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# Diagonal matrix

In linear algebra, a diagonal matrix is a square matrix in which only the entries in the main diagonal are non-zero. The diagonal entires may or may not be zero. Thus, the matrix D = (di,j) is diagonal if:

$d_{i,j} = 0 \mbox{ if } i \ne j$

Example:

$\begin{bmatrix} 1 & 0 \\ 0 & 4 \end{bmatrix}$

Any diagonal matrix is also a symmetric matrix, a triangular matrix[?], and (if the entries come from the field R or C) also a normal matrix. The identity matrix In is diagonal.

The operations of matrix addition and matrix multiplication are especially simple for diagonal matrices. Write diag(a1,...,an) for a diagonal matrix whose diagonal entries starting in the upper left corner are a1,...,an. Then, for addition, we have

diag(a1,...,an) + diag(b1,...,bn) = diag(a1+b1,...,an+bn)

and for matrix multiplication,

diag(a1,...,an) · diag(b1,...,bn) = diag(a1b1,...,anbn).

The diagonal matrix diag(a1,...,an) is invertible if and only if the entries a1,...,an are all non-zero. In this case, we have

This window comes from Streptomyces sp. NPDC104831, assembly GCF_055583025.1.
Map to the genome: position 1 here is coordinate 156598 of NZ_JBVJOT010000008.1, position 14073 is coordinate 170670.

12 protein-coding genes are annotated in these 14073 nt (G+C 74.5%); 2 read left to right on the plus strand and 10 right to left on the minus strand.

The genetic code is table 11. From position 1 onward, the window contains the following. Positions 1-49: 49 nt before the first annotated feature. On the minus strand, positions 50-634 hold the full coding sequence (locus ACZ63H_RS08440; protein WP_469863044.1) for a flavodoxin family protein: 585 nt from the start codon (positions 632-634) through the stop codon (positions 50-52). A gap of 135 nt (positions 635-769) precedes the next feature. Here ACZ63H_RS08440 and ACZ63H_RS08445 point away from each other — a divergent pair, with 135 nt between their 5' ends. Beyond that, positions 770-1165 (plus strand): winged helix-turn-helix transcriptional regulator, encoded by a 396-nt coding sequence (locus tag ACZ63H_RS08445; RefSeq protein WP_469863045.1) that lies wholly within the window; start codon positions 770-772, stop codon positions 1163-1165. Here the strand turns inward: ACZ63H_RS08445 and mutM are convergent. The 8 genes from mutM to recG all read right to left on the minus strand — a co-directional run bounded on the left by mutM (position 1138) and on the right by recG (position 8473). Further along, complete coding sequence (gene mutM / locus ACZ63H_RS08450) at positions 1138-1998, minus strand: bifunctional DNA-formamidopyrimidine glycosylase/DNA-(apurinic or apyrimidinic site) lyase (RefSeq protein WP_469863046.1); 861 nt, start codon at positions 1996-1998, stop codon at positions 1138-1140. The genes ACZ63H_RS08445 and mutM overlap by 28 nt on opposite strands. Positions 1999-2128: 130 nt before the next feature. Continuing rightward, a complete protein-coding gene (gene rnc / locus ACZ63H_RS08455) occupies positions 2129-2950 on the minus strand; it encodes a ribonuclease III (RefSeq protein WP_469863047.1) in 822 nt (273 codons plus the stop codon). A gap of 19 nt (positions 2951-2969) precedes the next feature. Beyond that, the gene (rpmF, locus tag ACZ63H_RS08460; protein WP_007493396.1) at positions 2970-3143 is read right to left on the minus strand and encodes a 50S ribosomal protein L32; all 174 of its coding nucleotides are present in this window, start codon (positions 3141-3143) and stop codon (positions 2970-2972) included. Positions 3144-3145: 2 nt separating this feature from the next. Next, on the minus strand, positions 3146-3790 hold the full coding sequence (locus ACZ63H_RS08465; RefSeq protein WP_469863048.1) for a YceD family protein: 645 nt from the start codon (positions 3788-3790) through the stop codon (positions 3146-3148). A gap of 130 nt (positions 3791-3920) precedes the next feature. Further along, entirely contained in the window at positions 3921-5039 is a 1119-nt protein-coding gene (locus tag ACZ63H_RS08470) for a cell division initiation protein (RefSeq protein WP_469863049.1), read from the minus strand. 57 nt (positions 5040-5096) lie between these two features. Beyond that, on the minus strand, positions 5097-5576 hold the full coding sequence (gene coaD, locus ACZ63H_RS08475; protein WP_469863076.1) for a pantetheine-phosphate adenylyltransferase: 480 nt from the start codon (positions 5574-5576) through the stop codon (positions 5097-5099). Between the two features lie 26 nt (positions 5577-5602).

diag(a1,...,an)-1 = diag(a1-1,...,an-1).

In particular, the diagonal matrices form a subring of the ring of all n-by-n matrices.

Multiplying the matrix A from the left with diag(a1,...,an) amounts to multiplying the i-th row of A by ai for all i; multiplying the matrix A from the right with diag(a1,...,an) amounts to multiplying the i-th column of A by ai for all i.

The eigenvalues of diag(a1,...,an) are a1,...,an. The unit vectors e1,...,en form a basis of eigenvectors. The determinant of diag(a1,...,an) is the product a1...an.

Diagonal matrices occur in many areas of linear algebra. Because of the simple description of the matrix operation and eigenvalues/eigenvectors given above, it is always desirable to represent a given matrix or linear map by a diagonal matrix.

In fact, a given n-by-n matrix is similar to a diagonal matrix if and only if it has n linearly independent eigenvectors. These matrices are called diagonalizable.

Over the field of real or complex numbers, more is true: every normal matrix is unitarily similar to a diagonal matrix (the spectral theorem), and every matrix is unitarily equivalent[?] to a diagonal matrix with nonnegative entries (the singular value decomposition).

All Wikipedia text is available under the terms of the GNU Free Documentation License

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